Top 10 Kindful Kids of 2018
January 05, 2019
Quote of the Week
Top 10 Kindful Kids Of 2018
Each new year offers us a lovely opportunity to take a step back to reflect on our journey as a family over the past year and look ahead to consider our intentions for this coming year. Which seeds do you hope to plant for your family in 2019 and what practices will you embrace to lead more joyful and compassionate lives?
As our team of five volunteer editors looked back on the journey we’ve been on together over the past 52 weeks of Kindful Kids, we feel so grateful for this community, which is entirely focused on raising mindful, compassionate and kind children and families. We hope you enjoy our selection of the Top 10 Kindful Kids of 2018 and we wish you and your families beautiful 2019 ahead filled with love and togetherness.
"Feeling and acting with respect and appreciation for others is perhaps the most gracious way of living. It is rooted in the premise that all of us share the same fundamental need to be recognized and valued for who we are. It rests in an understanding that each person has within, a set of qualities and capabilities that are good and positive, though sometimes these may be hidden and buried by challenging life experiences. Setting aside exceptional instances—where pathologies or extremely difficult social conditions occlude inner goodness—when people are treated with an openness that acknowledges them as valuable, they are best able to interact, negotiate, compromise and simply feel good about themselves and others. This graciousness can be a cornerstone to thoughtful effective parenting."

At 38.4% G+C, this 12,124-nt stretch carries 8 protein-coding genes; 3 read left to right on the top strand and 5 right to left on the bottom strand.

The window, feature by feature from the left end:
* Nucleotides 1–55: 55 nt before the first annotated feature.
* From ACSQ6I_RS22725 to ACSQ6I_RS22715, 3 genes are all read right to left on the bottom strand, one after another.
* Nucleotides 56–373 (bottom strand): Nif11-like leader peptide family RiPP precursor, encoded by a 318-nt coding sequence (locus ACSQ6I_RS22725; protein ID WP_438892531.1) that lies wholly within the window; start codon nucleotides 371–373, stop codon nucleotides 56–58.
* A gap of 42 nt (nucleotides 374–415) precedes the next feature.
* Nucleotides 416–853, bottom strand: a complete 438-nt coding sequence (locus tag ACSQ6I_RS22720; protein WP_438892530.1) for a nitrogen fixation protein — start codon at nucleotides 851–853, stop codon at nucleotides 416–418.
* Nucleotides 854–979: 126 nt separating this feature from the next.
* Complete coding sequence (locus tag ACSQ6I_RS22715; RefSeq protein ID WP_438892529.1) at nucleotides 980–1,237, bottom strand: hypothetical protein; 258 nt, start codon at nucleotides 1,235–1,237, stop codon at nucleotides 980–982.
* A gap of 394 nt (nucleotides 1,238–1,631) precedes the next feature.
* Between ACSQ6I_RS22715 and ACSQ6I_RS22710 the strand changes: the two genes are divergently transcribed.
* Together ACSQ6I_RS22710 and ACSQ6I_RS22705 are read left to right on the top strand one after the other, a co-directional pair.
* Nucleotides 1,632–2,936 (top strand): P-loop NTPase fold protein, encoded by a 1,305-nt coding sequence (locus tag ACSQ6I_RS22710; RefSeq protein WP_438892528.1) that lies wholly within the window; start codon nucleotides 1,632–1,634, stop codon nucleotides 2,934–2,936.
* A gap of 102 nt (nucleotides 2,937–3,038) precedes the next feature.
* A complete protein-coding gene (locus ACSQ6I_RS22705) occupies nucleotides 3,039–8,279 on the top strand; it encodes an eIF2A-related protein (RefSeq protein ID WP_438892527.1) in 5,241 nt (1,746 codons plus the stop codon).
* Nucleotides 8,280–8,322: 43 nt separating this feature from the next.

How to Help Kids Learn to Love Giving
In this feature, Jason Marsh, long-time friend of ServiceSpace and founding editor of Greater Good, shares a treasure trove of insights on nurturing generosity in children through conversations with his then 7-year-old daughter. In his explorations, he uncovered five science-based strategies to understand the nuances of the nature of giving, which comes from an intrinsically motivated space. He beautifully illustrates simple ways that helped him to make this a subtle and effortless process for his own child, in the spirit of sharing his learnings with other parents who may be holding similar questions and experiences.
8 Of The Most Important Lessons Nature Teaches Kids